changi airport indoor waterfall

Also, this is a great place to visit when you’re a bit jetlagged. It gets very warm during the day so sightseeing at night is actually the best thing you can do… Especially if you’re coming from a country where you’re not used to the heat and humidity. We slowly got used to the temperature during the night, the city itself was looking even better in the dark.

Most popular icons

Everyone would know the most popular icons of Singapore. Among them are the Merlion (statue of a mermaid with a lion head) and of course Marina Bay Sands (Singapore’s most iconic hotel for the world’s largest rooftop infinity pool). The hotel displays illuminations every night at 8pm and 9.30pm (plus 11pm on Friday and Saturday nights). I didn’t know that but caught it by chance… It looked amazing!

singapore merlion and marina sand hotel by night

Gardens by the Bay

If I had to pick only one place in Singapore to absolutely not miss, it would be the Gardens by the Bay… Surely you’ve seen the movie Avatar? It’s like you’re not on Earth anymore. There is something magical about this garden that makes you forget about everything else. It’s very romantic too so it’s probably one of the best locations in the world to propose (according to me).

They display illuminations with music (the Gardens by the Bay light show – Garden Rhapsody) every night at 7.45pm and 8.45pm. It’s free so you just have to show up. The best place to see the show is under the Supertrees. You can even lie down on the floor to take it all in (as many people do).

gardens by the bay supertrees in singapore

Singapore Flyer

And if you want to see the city from above, you have the Singapore Flyer. This big wheel has spacious and very stable capsules (they don’t swing with the wind)! The view you get from it is simply breath-taking. I’m so proud of the picture below, it takes me back just by looking at it. For those interested in Formula 1, you can also see the track from up there. Singapore has hosted the first ever F1 night race in 2008.

singapore view from the flyer at night

Botanic Gardens

Towards the end of our week, we were starting to adjust a bit more to the climate – or at least we thought we were. So we decided to get up early to visit the Botanic Gardens, the only tropical garden honoured as a UNESCO World Heritage Site. I think it’s worth mentioning it was way too hot and humid for us there, even early in the morning! It’s not a place you should visit at night though, unlike the previous ones I’ve just talked about. So don’t forget your sweat towels and enjoy the beautiful landscapes.

singapore botanic gardens

Restaurants & Hawker Centres

Now there is something in Asia that I’ll forever miss in the UK… The food! You can find incredibly good value for money in food markets, but a restaurant will be quite expensive as it’s where most tourists and rich businessmen would go. If you want good and cheap food, hawker centres are open until very late – sometimes even all night. But if you want a good view/location as well as good food, then you might need to spend more and pick a restaurant. The one we went to along the Singapore River was really nice, Clarke Quay is where you will find a lot of them on the waterfront.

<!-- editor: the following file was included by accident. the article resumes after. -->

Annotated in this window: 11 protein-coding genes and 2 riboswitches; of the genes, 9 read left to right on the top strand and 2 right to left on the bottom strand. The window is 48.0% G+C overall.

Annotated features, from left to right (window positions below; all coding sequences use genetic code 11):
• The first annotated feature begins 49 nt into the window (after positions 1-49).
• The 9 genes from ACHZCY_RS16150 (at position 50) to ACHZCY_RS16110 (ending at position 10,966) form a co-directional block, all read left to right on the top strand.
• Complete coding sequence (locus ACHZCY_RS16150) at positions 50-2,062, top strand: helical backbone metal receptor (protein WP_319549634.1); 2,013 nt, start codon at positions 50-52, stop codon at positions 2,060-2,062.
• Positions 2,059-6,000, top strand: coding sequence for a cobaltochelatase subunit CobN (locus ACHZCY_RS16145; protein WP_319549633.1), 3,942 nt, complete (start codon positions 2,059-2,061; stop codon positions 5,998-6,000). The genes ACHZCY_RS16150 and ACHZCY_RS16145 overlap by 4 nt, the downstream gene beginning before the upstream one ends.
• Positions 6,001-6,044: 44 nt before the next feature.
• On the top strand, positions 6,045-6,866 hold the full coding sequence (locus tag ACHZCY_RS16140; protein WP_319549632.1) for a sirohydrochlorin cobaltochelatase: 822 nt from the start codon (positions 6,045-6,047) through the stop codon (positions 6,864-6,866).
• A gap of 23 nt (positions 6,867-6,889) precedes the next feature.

singapore food at clarke quay

“The” Singapore Sling is at the Raffles Hotel

Last but not least, you can’t really say you’ve been to Singapore if you haven’t had the famous Singapore Sling. This cocktail is made with gin, cherry liqueur and pineapple juice – Yummy. Sipping a Singapore Sling at the Raffles Hotel is the ultimate experience, we queued more than an hour… It’s very popular but so worth it! You’ll also get peanuts in abundance, for free. You just throw shells on the floor, littering is encouraged as a tradition at the Long Bar (don’t do it outside though!).

singapore sling at the raffles hotel long bar

Other random facts about Singapore

In short, we had an amazing week in Singapore, we only wish we stayed longer. There is enough there to do to keep you busy, this post only talks about our best moments! Below some additional random facts and personal opinions about Singapore:

  • The temperature is very uniform throughout the year, from 23-25°C to 30-32°C. It’s also quite close to the equator so days last only 12 hours.
  • Sentosa Island is worth visiting if you like theme parks or if you’re curious about history, there is a cool war museum there. You need to take a cable car or a monorail to access the island.
  • Singapore Zoo is full of gorgeous creatures – their rainforest show is a must-see, it actually made me cry. It was very emotional when they educated us about how important it was to save the planet.
  • You can go on a boat ride inside the shopping mall at Marina Bay Sands.
  • Durian is forbidden in the MRT (underground system) because it smells too bad – I’ve never tried this fruit myself but I heard it tastes great though!
  • Sugarcane juice is delicious and very healthy, they make it fresh from sugarcane sticks in front of you in various markets.
  • Singapore is known for its strict rules but they seem to work as I’ve never seen such spotless public spaces before (apart maybe from Japan)… It’s also very safe.
  • You can still feel the British colonial influence with the music they play in shops and the fact that everyone speaks English. Also, street names sound like London and they drive on the left.

Have you ever been to Singapore? What were your highlights? If not, I hope I convinced you to visit when you have a chance… It’s definitely a place I want to go back as soon as travel restrictions are lifted!

Big Girl x